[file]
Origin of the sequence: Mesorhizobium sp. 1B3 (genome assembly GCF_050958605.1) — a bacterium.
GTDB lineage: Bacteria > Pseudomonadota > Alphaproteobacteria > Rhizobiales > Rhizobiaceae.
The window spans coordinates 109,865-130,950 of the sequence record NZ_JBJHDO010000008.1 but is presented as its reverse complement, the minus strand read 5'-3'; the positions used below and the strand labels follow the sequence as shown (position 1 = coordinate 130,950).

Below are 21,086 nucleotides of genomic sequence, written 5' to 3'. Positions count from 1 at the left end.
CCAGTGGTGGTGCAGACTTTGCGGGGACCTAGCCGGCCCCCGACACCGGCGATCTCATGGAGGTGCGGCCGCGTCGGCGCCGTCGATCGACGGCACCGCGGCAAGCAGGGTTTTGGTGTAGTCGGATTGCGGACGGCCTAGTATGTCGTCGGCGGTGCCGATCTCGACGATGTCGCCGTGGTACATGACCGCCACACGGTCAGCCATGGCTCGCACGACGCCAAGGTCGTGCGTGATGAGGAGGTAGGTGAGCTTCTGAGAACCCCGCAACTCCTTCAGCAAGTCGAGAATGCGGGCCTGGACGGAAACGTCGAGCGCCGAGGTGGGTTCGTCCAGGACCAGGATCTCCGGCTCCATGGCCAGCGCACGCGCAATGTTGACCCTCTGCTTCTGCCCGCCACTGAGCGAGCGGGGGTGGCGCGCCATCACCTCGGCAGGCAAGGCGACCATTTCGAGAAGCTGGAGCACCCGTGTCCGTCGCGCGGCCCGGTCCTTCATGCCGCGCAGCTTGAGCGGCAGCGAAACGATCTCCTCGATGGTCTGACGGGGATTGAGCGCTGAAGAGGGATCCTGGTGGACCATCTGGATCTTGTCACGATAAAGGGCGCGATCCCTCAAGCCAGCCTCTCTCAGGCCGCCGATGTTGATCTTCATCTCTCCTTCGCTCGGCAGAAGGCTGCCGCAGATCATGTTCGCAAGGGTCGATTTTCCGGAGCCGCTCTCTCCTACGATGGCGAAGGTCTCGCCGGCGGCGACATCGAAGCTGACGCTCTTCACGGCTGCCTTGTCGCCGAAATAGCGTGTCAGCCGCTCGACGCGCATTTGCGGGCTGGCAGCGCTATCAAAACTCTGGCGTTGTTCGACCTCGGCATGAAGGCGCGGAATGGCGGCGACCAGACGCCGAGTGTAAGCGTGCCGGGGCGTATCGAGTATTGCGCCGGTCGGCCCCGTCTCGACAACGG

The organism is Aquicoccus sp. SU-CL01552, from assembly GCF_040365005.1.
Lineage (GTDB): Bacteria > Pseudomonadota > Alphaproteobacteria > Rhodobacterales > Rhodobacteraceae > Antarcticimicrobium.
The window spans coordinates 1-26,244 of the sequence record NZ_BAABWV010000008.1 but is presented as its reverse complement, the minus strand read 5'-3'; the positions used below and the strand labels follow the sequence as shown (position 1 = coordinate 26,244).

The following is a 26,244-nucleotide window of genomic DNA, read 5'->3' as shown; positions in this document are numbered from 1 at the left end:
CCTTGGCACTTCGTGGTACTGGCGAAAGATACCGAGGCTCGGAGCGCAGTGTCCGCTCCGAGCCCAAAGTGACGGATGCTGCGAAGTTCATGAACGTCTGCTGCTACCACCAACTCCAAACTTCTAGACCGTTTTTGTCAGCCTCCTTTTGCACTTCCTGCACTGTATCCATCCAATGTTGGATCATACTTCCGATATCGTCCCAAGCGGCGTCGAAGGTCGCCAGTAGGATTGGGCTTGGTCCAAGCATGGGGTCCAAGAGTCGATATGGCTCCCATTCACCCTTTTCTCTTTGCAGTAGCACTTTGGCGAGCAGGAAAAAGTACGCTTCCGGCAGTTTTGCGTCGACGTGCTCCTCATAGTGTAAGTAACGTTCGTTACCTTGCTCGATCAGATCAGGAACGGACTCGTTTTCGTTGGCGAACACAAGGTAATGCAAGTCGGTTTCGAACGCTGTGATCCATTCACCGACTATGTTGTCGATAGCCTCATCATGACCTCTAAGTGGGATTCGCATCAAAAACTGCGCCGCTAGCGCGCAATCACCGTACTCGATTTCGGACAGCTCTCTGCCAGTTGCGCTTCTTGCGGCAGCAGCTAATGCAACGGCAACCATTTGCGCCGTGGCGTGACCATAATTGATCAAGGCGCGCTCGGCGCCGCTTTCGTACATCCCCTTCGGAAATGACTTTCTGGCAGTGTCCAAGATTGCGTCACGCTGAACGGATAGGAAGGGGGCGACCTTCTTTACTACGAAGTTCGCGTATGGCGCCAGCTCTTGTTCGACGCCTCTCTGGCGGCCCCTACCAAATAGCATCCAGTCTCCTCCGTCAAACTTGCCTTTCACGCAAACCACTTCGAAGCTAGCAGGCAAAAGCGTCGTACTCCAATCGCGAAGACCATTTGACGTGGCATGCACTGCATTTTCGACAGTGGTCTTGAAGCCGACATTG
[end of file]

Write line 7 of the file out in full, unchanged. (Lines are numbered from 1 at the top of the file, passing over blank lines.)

Lineage (GTDB): Bacteria > Pseudomonadota > Alphaproteobacteria > Rhodobacterales > Rhodobacteraceae > Antarcticimicrobium.